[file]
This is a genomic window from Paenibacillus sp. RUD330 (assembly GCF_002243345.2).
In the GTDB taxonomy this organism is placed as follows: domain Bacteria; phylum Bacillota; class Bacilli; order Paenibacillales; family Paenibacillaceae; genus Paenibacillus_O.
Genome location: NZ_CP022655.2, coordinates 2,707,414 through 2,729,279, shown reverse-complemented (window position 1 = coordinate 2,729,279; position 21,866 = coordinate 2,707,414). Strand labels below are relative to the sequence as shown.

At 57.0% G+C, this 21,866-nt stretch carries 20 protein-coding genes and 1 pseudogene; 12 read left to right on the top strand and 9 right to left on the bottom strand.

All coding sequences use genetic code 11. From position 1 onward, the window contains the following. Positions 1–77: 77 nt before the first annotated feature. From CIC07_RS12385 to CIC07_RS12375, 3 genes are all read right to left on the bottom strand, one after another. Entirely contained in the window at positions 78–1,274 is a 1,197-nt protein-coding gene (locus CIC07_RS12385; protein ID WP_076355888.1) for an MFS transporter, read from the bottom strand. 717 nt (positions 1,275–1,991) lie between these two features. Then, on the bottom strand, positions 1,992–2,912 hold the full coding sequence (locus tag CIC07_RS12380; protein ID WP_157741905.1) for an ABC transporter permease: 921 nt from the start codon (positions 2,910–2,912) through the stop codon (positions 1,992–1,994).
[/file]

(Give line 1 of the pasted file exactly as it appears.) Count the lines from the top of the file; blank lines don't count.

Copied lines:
This is a genomic window from Paenibacillus sp. RUD330 (assembly GCF_002243345.2).